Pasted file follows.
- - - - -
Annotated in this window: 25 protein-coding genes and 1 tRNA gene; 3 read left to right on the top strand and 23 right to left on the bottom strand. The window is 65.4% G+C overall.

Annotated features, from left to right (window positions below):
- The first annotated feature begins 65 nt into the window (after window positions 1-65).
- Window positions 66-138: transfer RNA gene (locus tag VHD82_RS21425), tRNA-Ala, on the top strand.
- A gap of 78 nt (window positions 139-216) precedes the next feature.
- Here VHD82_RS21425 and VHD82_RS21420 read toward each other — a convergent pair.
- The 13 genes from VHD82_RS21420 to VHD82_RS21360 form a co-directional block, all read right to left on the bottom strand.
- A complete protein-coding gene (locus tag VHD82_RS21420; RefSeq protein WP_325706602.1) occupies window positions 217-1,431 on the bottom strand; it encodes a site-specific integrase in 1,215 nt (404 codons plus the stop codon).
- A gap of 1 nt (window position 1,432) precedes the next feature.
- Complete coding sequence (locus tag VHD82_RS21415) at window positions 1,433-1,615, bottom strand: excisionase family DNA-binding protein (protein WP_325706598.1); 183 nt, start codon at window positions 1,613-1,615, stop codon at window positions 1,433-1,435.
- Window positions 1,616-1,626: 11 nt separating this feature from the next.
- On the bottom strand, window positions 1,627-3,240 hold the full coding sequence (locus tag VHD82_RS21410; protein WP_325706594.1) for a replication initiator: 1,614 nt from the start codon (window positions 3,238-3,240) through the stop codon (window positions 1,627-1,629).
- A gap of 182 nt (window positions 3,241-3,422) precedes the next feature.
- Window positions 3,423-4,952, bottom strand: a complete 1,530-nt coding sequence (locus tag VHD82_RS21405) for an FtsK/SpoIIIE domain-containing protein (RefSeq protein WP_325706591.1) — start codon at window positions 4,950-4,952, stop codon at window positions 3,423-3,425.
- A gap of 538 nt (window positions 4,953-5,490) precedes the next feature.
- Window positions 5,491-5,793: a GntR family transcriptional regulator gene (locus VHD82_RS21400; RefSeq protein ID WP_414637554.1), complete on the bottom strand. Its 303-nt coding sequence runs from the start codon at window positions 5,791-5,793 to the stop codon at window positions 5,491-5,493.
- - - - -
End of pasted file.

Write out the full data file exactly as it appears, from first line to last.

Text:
Annotated in this window: 25 protein-coding genes and 1 tRNA gene; 3 read left to right on the top strand and 23 right to left on the bottom strand. The window is 65.4% G+C overall.

Annotated features, from left to right (window positions below):
- The first annotated feature begins 65 nt into the window (after window positions 1-65).
- Window positions 66-138: transfer RNA gene (locus tag VHD82_RS21425), tRNA-Ala, on the top strand.
- A gap of 78 nt (window positions 139-216) precedes the next feature.
- Here VHD82_RS21425 and VHD82_RS21420 read toward each other — a convergent pair.
- The 13 genes from VHD82_RS21420 to VHD82_RS21360 form a co-directional block, all read right to left on the bottom strand.
- A complete protein-coding gene (locus tag VHD82_RS21420; RefSeq protein WP_325706602.1) occupies window positions 217-1,431 on the bottom strand; it encodes a site-specific integrase in 1,215 nt (404 codons plus the stop codon).
- A gap of 1 nt (window position 1,432) precedes the next feature.
- Complete coding sequence (locus tag VHD82_RS21415) at window positions 1,433-1,615, bottom strand: excisionase family DNA-binding protein (protein WP_325706598.1); 183 nt, start codon at window positions 1,613-1,615, stop codon at window positions 1,433-1,435.
- Window positions 1,616-1,626: 11 nt separating this feature from the next.
- On the bottom strand, window positions 1,627-3,240 hold the full coding sequence (locus tag VHD82_RS21410; protein WP_325706594.1) for a replication initiator: 1,614 nt from the start codon (window positions 3,238-3,240) through the stop codon (window positions 1,627-1,629).
- A gap of 182 nt (window positions 3,241-3,422) precedes the next feature.
- Window positions 3,423-4,952, bottom strand: a complete 1,530-nt coding sequence (locus tag VHD82_RS21405) for an FtsK/SpoIIIE domain-containing protein (RefSeq protein WP_325706591.1) — start codon at window positions 4,950-4,952, stop codon at window positions 3,423-3,425.
- A gap of 538 nt (window positions 4,953-5,490) precedes the next feature.
- Window positions 5,491-5,793: a GntR family transcriptional regulator gene (locus VHD82_RS21400; RefSeq protein ID WP_414637554.1), complete on the bottom strand. Its 303-nt coding sequence runs from the start codon at window positions 5,791-5,793 to the stop codon at window positions 5,491-5,493.